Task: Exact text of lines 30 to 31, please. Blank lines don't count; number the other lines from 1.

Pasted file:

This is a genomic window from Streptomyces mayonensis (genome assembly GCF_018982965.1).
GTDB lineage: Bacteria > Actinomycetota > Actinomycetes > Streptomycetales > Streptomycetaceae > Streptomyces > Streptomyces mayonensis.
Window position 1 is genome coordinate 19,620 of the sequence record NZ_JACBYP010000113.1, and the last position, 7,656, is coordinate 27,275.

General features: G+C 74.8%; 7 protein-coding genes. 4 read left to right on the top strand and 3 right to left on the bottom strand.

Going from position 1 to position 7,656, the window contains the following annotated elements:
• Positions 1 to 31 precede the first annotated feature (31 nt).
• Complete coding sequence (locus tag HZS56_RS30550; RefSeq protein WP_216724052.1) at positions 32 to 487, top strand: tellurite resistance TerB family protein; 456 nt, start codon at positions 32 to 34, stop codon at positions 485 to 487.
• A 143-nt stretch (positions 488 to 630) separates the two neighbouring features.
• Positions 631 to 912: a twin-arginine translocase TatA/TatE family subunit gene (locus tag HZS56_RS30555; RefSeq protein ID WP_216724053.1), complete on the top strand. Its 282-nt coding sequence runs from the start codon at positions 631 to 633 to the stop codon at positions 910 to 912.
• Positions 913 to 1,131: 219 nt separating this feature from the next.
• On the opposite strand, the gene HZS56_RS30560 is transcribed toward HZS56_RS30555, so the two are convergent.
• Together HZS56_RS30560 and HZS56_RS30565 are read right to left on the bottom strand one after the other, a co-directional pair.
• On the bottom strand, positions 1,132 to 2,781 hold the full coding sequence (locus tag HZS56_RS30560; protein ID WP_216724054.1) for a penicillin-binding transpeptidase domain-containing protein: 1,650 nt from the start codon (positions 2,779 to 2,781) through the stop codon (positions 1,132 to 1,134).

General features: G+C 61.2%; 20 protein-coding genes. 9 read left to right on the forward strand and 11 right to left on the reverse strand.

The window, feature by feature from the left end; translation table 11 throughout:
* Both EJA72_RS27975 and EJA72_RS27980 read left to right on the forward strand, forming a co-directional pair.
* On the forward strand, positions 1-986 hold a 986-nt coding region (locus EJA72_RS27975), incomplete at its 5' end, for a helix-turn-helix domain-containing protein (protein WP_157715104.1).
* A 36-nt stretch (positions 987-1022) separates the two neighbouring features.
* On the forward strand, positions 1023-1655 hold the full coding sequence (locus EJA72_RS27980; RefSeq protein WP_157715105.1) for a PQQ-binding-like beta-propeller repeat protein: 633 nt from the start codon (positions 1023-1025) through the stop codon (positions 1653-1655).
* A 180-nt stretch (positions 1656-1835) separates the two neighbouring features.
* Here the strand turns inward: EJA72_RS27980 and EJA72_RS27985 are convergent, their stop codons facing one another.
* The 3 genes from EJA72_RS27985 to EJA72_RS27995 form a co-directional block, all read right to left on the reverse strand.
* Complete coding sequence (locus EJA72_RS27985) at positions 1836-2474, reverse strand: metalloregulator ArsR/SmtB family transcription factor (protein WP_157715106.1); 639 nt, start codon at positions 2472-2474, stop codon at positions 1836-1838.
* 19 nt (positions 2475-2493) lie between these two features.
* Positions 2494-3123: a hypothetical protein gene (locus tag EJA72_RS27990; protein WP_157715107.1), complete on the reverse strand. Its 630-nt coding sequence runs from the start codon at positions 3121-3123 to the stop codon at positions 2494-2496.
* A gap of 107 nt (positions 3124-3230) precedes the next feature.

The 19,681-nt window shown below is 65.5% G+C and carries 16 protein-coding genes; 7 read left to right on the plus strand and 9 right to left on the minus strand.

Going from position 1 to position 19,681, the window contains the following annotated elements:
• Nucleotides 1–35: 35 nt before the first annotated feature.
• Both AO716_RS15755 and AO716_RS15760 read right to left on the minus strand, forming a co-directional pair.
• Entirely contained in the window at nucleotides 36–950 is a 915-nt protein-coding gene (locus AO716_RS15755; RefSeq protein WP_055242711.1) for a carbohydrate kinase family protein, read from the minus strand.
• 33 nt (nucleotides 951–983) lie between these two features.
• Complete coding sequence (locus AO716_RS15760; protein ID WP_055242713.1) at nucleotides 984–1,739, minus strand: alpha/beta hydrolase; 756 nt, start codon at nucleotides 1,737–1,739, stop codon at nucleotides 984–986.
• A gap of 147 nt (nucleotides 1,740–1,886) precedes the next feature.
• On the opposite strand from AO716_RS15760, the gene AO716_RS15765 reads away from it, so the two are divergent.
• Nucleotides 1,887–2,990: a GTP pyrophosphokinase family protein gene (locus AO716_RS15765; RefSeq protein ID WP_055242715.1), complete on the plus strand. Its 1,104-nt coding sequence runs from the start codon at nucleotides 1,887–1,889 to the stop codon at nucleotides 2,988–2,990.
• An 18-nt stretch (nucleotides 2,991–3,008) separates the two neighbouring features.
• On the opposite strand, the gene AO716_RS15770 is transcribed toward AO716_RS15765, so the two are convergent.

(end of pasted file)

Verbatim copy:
• Both AO716_RS15755 and AO716_RS15760 read right to left on the minus strand, forming a co-directional pair.
• Entirely contained in the window at nucleotides 36–950 is a 915-nt protein-coding gene (locus AO716_RS15755; RefSeq protein WP_055242711.1) for a carbohydrate kinase family protein, read from the minus strand.